On top of that, during the first few days I was not allowed to leave the unit, except for seeing doctors, and even then I had someone escort me there and back. Admittedly, during that time it’s not like I had much motivation to do anything anyway.
Looking back now, learning how to accept help from other people was a lesson I needed to learn. Previously, I was always determined to do everything on my own, which is why it took so long for me to finally get help. I mean, I can still be stubbornly independent. However, I’m much better at asking for help than I used to be.
This experience also taught me to cherish my freedom.
I also learned just how much the people in my life love and care about me. Depression likes to lie and tell you how nobody wants you around, people would be better off without you, blah, blah, blah. This illness has told me those things over and over, but nothing could be farther from the truth.
That first morning when I finally called everyone and explained what had happened was overwhelming, to say the least. It was so hard to explain to everyone where I was and what had happened. I had to tell my parents (at the time I didn’t feel strong enough to call all my siblings as well), my friends, my work, and my professors. It sucked. I felt weak and stupid and ashamed.
The strongest feeling was guilt. I felt so guilty for causing people to panic and for needing everyone’s help, especially since the hospital is in the middle of nowhere and I needed them to bring me things. As you probably know, guilt is one of the Sadness Monster’s favourite weapons to beat you with until you surrender.
But as I slowly got better, I imagined if it were someone who I cared about who was in the hospital. As soon as I did that, I understood the motivations of my friends and family, and that I had no reason to feel guilty. The love and concern that came my way was more than I could have ever expected.
Full disclosure: the guilt was still there, but it had lessened. Every day I get better at not seeing myself as a burden to everyone else.
Of course, the most important part of my stay in the hospital was my recovery.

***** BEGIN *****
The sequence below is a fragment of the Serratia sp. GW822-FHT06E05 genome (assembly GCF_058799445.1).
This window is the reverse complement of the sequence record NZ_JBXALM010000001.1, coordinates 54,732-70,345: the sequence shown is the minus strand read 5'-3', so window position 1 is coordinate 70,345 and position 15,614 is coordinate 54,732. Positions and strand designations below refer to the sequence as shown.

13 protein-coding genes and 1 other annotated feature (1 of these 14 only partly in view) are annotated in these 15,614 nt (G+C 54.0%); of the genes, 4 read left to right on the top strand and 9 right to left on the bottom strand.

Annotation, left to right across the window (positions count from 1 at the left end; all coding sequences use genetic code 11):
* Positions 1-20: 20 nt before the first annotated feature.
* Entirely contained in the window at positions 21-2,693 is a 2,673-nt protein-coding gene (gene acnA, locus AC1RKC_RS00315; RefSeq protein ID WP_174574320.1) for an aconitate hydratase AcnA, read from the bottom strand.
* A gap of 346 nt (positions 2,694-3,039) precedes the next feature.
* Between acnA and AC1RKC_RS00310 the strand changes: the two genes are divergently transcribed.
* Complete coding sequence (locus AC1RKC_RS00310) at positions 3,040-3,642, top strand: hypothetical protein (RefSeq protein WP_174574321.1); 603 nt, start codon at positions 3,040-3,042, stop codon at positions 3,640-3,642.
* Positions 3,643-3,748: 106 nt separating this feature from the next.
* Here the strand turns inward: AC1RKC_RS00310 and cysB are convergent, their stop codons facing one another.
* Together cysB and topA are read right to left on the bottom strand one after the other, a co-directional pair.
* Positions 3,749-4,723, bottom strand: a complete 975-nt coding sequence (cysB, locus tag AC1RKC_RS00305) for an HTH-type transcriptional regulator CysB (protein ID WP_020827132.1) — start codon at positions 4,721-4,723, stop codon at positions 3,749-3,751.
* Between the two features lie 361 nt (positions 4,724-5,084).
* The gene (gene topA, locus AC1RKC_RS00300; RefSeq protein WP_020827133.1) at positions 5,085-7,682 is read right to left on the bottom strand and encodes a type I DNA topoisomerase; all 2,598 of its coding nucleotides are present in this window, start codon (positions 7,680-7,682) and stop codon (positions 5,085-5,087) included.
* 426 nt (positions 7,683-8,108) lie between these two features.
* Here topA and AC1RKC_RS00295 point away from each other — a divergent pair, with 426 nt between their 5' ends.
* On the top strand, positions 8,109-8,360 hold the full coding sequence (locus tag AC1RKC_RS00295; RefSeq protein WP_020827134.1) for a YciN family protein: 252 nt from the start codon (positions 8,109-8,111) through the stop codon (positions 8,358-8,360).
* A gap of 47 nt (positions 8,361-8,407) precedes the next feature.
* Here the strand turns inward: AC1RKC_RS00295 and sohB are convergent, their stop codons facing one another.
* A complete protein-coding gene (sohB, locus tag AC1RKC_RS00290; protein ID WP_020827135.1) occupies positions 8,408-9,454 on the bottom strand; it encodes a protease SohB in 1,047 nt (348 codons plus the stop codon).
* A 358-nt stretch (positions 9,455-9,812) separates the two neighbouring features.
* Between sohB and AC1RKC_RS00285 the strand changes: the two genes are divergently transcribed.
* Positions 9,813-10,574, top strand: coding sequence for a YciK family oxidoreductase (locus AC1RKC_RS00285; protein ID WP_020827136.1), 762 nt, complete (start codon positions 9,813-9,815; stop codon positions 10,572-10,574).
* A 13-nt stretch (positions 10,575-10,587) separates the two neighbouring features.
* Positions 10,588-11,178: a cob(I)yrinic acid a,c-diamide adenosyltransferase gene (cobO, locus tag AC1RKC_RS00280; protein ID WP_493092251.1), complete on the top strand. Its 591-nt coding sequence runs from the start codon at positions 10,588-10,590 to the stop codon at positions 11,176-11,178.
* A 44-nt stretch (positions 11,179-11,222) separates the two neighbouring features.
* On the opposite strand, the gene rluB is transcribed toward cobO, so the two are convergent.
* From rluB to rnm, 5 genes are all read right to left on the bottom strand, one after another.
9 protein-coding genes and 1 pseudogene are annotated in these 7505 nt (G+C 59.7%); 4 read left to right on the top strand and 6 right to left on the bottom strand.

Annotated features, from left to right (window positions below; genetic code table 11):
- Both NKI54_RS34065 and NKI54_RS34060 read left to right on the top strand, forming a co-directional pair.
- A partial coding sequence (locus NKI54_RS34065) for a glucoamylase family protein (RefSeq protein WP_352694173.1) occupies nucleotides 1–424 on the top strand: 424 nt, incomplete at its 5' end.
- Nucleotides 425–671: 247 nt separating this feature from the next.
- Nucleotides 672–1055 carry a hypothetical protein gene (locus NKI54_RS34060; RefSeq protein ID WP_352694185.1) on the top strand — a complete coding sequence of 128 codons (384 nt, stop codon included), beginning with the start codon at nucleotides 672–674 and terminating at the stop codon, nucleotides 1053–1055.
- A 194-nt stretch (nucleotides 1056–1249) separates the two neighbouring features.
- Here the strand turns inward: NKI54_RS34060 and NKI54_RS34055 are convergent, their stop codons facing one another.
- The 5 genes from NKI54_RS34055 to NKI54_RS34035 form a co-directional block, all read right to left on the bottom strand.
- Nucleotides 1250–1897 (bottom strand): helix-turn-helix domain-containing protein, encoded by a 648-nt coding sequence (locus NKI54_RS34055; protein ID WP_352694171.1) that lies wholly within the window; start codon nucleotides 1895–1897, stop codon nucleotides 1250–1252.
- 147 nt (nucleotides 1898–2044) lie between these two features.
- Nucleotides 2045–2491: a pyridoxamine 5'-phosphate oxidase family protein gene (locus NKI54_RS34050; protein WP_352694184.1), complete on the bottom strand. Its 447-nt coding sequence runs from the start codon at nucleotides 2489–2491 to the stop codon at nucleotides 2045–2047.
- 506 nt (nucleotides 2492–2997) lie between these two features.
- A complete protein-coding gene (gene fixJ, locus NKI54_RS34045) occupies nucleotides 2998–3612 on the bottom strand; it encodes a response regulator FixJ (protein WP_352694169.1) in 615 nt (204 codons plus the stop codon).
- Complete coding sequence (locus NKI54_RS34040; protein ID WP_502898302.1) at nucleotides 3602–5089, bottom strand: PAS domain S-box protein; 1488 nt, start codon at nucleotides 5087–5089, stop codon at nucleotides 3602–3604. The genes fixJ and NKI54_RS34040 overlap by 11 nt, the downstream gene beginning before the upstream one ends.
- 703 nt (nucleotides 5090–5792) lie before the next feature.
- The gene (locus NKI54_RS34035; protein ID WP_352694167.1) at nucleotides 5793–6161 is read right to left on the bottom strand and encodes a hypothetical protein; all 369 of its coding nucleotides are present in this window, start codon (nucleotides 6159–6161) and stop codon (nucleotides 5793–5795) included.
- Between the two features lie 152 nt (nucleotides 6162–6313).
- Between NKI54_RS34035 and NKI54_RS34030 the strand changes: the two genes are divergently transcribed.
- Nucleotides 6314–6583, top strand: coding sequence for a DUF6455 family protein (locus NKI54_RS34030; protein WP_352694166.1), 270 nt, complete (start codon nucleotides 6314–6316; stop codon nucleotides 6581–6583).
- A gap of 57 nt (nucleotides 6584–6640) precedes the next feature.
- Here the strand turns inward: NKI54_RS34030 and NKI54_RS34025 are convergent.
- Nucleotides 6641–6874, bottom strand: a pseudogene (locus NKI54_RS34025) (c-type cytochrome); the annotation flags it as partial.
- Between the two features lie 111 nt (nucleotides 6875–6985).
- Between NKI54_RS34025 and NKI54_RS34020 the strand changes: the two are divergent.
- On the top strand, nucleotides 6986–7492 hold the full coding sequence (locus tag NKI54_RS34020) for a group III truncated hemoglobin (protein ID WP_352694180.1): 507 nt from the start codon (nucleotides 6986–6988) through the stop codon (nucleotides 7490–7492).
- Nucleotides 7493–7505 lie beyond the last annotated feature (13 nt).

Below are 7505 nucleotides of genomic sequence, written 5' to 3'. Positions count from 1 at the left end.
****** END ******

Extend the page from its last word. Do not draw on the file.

After the first week I felt the best I had ever felt in my life. They put me on new medication and I was talking to my psychiatrist, everything seemed peachy. I felt normal. Well, technically, better than normal. I’d never felt that upbeat before in my life. Thanks, drugs!
But then I was set loose in the real world for the weekend. All that hard work was gone so quickly and I ended back at square one: hellishly depressed and suicidal.
Once I got back to the hospital, I was slowly able to rebuild that stable mood I had achieved before. This time, I had more realistic expectations of my recovery. It would be a slow process and I wouldn’t always be perfect at it.
The remainder of the month consisted of talking to my psychiatrist or the med student in the morning, and weekly appointments with a psychologist. I took walks, coloured pictures, read a lot, and did so many puzzles. Seriously you don’t even know – puzzle pro right here.
It sounds like a vacation, right? This was another thing I felt guilty about until I realized that that’s probably the point. I needed to let my brain rest from the worries of my life.
Despite my disastrous first weekend pass, I was allowed out the following weekends. I started to figure out how to exist in this complicated world of ours all over again. And a month after my admission, I was set free.
When I had my first experience with a stable mood, the only way I could describe it is that my soul turned into spring, like I was made of flowers and sunshine.
There was a lightness in my body, I didn’t feel so weighed down. It seemed that everything was alive and wonderful and good.
I got a glimpse of the person I’ve always dreamed of being, but couldn’t because self-doubt and self-loathing hijacked my brain. I still have to work to be that person, but the first glimpse was important. Like a cryptid, a first-hand glimpse was all I needed to be convinced that girl existed.
I want everyone who has struggled with depression to experience that feeling. Everyone deserves to have the belief that life is worth living. I’ll do whatever I can to help you get there.
For me, going to the hospital was 100% necessary. A) I wouldn’t still be alive if I hadn’t gone and B) even if I had lived, I would not be where I am right now. Now, I have a better idea of who I am, how to love myself, and I have a definite direction I want to go with my life. It helped me to take control of my life and go after what I want; now, the unknown and that nebulous thing called ‘the future’ doesn’t scare me so much anymore.
If you’ve ever been an inpatient at a psychiatric hospital, what was your experience like? I know that everyone has wildly different experiences of staying in these places. That’s why I think that it’s important to share your story if you can. Putting information out there is part of the whole de-stigmatization process. The more people that talk about it, the more people are informed and they won’t be so afraid to reach out and get help.
I won’t lie, I still get a bit embarrassed and reticent to share my stay at a psychiatric hospital when it comes up in conversation with people who don’t know. But I push past my discomfort and own it. I know that the more confident I am with sharing my experience, the more I can help normalize treating mental illness. I think bravery is contagious. If I choose to be brave, then hopefully others will be brave in getting the help they need.
So yeah. Share your story, thoughts, perceptions, etc. about psychiatric hospitals in the comments. And please feel free to share this on social media – you never know when a story will help someone.